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You know that pain and guilt can’t be taken away with a wave of a magic wand. They’re the things we carry with us, the things that make us who we are. If we lose them, we lose ourselves.
I freely admit, I’ve been dreading this one. If you’re expecting my usual thousand-plus word exploration of the themes of this film, please keep your expectations in check — that’s what the next film is for. As far as Final Frontier is concerned, I’m jumping in, gathering the few tiny pearls of wisdom within, and moving on. The key to writing is to never let obstacles grow so large they seem insurmountable, and despite its best efforts, I refuse to let this film stand in the way of the goodness beyond. Continue reading
< Star Trek III: The Search for Spock and Minding the Gaps of Life | Star Trek V: The Final Frontier and the Secret Pain Disillusionment >
Is that the logical thing to do?
No, but it is the human thing to do.
There’s never been another Star Trek film like Star Trek IV: The Voyage Home, which is in my opinion one of the most fun films ever made. There’s a reason it absolutely destroyed the box office when it came out in 1986 — it was actually released on my birthday — and really wouldn’t be rivaled until the 2009 J.J. Abrams reboot. The movie is purely enjoyable on a pure visceral level, smart enough to keep the audience engaged, intensely gripping when the stakes are high, yet loose enough to where you can relax and have a good time.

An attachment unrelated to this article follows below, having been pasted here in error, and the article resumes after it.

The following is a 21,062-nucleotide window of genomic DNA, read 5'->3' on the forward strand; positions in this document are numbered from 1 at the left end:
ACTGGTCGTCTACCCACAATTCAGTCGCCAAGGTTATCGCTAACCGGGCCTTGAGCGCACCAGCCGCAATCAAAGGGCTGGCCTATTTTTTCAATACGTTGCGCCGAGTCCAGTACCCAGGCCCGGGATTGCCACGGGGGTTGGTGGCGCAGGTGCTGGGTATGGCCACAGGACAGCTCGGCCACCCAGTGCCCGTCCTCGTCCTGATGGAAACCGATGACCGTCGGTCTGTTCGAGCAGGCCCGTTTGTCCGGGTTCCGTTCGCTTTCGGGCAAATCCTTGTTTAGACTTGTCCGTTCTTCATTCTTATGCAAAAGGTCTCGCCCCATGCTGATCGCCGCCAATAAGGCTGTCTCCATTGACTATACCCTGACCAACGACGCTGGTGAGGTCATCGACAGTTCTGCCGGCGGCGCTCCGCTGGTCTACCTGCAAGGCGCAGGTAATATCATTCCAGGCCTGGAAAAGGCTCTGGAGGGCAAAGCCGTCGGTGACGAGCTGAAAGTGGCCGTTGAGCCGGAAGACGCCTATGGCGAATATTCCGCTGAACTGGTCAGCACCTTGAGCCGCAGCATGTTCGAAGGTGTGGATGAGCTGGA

This is the part where I briefly touch on the negatives. Voyage Home is, by nature of being a comedy, going to have some drawbacks. There are a ton of plot-holes and nitpicks, none of which I care to go into because they don’t bother me. Some don’t like the art film-style time travel scenes… I personally like them quite a bit. To me the biggest issue, though, is the soundtrack. This is likely because I’m spoiled. I’ve got James Horner on one side and Jerry Goldsmith on the other — two of the most celebrated composers of all time. I feel Star Trek IV goes way overboard (puns always intended) in it’s pursuit of comedic musical tone. I have a fantastic idea: let’s recut Voyage Home with Final Frontier’s incredible music.
*listens to Star Trek V soundtrack while typing this*
Perfect! Continue reading
< Star Trek II: The Wrath of Khan and Keeping On When All Goes Wrong | Star Trek IV: The Voyage Home and Finding Your Better Self >
Enterprise feels like a house with all the children gone. No, more empty even then that. The death of Spock is like an open wound. It seem that I have left the most noblest part of myself back there on that newborn planet.
One of my favorite moments in this film is actually in the opening credits at the beginning of a film. This was a time when most films, instead of jumping right into the action, ramped up the spectacle by featuring the primary actors, writers, composers, directors, and so on in very large text. After a flashback recap, the viewer is greeted with the opening credits as normal, but then something unique happens. After seeing “Starring William Shatner,” you instinctively expect to see Leonard Nimoy’s name, as is the case for both of the previous two movies. But this time, after Shatner’s name disappears, there is… nothing. For an noticeably long time nothing appears — just a gap — before proceeding to DeForest Kelley’s name. The audience, still reeling from the death of Spock, is forced right off the bat into a moment where the character’s absence is noticed.
Such then is life, where opportunities come up, one after another, to notice when something is missing. And that’s the genius of Star Trek III: The Search for Spock, the darkest and most underrated of the Original Series films. Continue reading